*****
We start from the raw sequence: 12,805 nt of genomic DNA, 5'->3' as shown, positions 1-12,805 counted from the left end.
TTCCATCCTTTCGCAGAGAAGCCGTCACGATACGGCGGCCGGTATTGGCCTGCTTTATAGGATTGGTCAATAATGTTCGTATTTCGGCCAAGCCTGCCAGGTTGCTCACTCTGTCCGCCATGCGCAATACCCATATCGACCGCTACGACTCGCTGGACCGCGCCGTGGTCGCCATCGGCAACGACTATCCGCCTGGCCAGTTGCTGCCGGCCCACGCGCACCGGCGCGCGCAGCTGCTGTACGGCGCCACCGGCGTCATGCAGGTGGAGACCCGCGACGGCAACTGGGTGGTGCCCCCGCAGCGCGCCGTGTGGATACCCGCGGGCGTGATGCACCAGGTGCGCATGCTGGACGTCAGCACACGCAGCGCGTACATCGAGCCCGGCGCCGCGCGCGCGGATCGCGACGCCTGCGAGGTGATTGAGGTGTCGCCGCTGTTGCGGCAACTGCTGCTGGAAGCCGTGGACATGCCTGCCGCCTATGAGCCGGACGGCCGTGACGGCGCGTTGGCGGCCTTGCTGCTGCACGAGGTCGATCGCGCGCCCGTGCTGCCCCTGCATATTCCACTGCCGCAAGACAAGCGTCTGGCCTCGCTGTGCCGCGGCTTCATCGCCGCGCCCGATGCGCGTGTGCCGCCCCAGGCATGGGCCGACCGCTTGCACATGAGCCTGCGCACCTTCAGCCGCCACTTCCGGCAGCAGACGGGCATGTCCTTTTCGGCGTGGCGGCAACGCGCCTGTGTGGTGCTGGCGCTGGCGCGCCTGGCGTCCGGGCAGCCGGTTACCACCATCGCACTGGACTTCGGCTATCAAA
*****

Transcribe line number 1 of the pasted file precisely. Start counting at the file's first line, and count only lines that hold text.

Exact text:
We start from the raw sequence: 12,805 nt of genomic DNA, 5'->3' as shown, positions 1-12,805 counted from the left end.